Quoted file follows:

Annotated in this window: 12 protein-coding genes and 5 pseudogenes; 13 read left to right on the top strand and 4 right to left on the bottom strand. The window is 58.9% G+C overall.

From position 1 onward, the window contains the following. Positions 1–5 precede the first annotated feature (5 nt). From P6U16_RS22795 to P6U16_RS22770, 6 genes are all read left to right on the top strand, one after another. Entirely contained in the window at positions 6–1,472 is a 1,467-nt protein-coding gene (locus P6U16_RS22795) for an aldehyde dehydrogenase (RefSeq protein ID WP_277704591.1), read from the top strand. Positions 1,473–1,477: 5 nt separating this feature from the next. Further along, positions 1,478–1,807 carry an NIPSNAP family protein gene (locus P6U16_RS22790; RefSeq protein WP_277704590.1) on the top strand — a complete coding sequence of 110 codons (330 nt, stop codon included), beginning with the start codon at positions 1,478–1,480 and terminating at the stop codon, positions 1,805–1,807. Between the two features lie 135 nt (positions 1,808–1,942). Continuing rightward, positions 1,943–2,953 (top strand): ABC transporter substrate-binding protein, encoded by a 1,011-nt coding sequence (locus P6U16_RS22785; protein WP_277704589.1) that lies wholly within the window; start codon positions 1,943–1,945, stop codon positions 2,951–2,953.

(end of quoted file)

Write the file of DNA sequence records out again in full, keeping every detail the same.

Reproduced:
Annotated in this window: 12 protein-coding genes and 5 pseudogenes; 13 read left to right on the top strand and 4 right to left on the bottom strand. The window is 58.9% G+C overall.

From position 1 onward, the window contains the following. Positions 1–5 precede the first annotated feature (5 nt). From P6U16_RS22795 to P6U16_RS22770, 6 genes are all read left to right on the top strand, one after another. Entirely contained in the window at positions 6–1,472 is a 1,467-nt protein-coding gene (locus P6U16_RS22795) for an aldehyde dehydrogenase (RefSeq protein ID WP_277704591.1), read from the top strand. Positions 1,473–1,477: 5 nt separating this feature from the next. Further along, positions 1,478–1,807 carry an NIPSNAP family protein gene (locus P6U16_RS22790; RefSeq protein WP_277704590.1) on the top strand — a complete coding sequence of 110 codons (330 nt, stop codon included), beginning with the start codon at positions 1,478–1,480 and terminating at the stop codon, positions 1,805–1,807. Between the two features lie 135 nt (positions 1,808–1,942). Continuing rightward, positions 1,943–2,953 (top strand): ABC transporter substrate-binding protein, encoded by a 1,011-nt coding sequence (locus P6U16_RS22785; protein WP_277704589.1) that lies wholly within the window; start codon positions 1,943–1,945, stop codon positions 2,951–2,953.